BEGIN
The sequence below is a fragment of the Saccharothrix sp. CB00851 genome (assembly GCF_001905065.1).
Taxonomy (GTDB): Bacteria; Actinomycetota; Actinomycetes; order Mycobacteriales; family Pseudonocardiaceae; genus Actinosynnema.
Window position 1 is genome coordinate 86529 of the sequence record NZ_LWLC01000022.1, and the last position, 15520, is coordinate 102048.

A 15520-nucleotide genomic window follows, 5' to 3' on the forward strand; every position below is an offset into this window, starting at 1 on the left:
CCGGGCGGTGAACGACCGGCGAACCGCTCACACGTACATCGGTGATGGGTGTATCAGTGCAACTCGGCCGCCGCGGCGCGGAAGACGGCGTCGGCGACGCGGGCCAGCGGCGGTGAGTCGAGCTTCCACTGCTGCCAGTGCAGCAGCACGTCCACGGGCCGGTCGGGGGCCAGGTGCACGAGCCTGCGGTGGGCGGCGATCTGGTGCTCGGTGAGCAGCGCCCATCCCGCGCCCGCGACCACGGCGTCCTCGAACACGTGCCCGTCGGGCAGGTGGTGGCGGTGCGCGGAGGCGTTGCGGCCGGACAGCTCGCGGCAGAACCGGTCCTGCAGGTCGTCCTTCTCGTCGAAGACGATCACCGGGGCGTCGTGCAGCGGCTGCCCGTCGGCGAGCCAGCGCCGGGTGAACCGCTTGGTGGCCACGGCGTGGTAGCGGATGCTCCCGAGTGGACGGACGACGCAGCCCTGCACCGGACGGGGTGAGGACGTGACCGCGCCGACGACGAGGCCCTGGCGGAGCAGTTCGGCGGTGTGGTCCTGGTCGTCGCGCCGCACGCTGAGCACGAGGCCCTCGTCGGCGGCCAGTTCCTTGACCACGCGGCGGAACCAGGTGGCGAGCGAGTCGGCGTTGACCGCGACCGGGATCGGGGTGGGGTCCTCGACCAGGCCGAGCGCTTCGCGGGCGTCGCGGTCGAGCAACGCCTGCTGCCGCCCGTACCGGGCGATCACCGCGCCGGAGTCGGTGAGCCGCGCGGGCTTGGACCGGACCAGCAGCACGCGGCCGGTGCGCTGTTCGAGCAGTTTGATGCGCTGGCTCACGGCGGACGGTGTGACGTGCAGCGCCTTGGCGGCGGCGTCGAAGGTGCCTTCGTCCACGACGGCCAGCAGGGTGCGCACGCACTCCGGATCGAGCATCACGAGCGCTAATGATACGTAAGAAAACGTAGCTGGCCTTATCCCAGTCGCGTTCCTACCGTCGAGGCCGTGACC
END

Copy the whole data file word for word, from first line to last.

The sequence below is a fragment of the Saccharothrix sp. CB00851 genome (assembly GCF_001905065.1).
Taxonomy (GTDB): Bacteria; Actinomycetota; Actinomycetes; order Mycobacteriales; family Pseudonocardiaceae; genus Actinosynnema.
Window position 1 is genome coordinate 86529 of the sequence record NZ_LWLC01000022.1, and the last position, 15520, is coordinate 102048.

A 15520-nucleotide genomic window follows, 5' to 3' on the forward strand; every position below is an offset into this window, starting at 1 on the left:
CCGGGCGGTGAACGACCGGCGAACCGCTCACACGTACATCGGTGATGGGTGTATCAGTGCAACTCGGCCGCCGCGGCGCGGAAGACGGCGTCGGCGACGCGGGCCAGCGGCGGTGAGTCGAGCTTCCACTGCTGCCAGTGCAGCAGCACGTCCACGGGCCGGTCGGGGGCCAGGTGCACGAGCCTGCGGTGGGCGGCGATCTGGTGCTCGGTGAGCAGCGCCCATCCCGCGCCCGCGACCACGGCGTCCTCGAACACGTGCCCGTCGGGCAGGTGGTGGCGGTGCGCGGAGGCGTTGCGGCCGGACAGCTCGCGGCAGAACCGGTCCTGCAGGTCGTCCTTCTCGTCGAAGACGATCACCGGGGCGTCGTGCAGCGGCTGCCCGTCGGCGAGCCAGCGCCGGGTGAACCGCTTGGTGGCCACGGCGTGGTAGCGGATGCTCCCGAGTGGACGGACGACGCAGCCCTGCACCGGACGGGGTGAGGACGTGACCGCGCCGACGACGAGGCCCTGGCGGAGCAGTTCGGCGGTGTGGTCCTGGTCGTCGCGCCGCACGCTGAGCACGAGGCCCTCGTCGGCGGCCAGTTCCTTGACCACGCGGCGGAACCAGGTGGCGAGCGAGTCGGCGTTGACCGCGACCGGGATCGGGGTGGGGTCCTCGACCAGGCCGAGCGCTTCGCGGGCGTCGCGGTCGAGCAACGCCTGCTGCCGCCCGTACCGGGCGATCACCGCGCCGGAGTCGGTGAGCCGCGCGGGCTTGGACCGGACCAGCAGCACGCGGCCGGTGCGCTGTTCGAGCAGTTTGATGCGCTGGCTCACGGCGGACGGTGTGACGTGCAGCGCCTTGGCGGCGGCGTCGAAGGTGCCTTCGTCCACGACGGCCAGCAGGGTGCGCACGCACTCCGGATCGAGCATCACGAGCGCTAATGATACGTAAGAAAACGTAGCTGGCCTTATCCCAGTCGCGTTCCTACCGTCGAGGCCGTGACC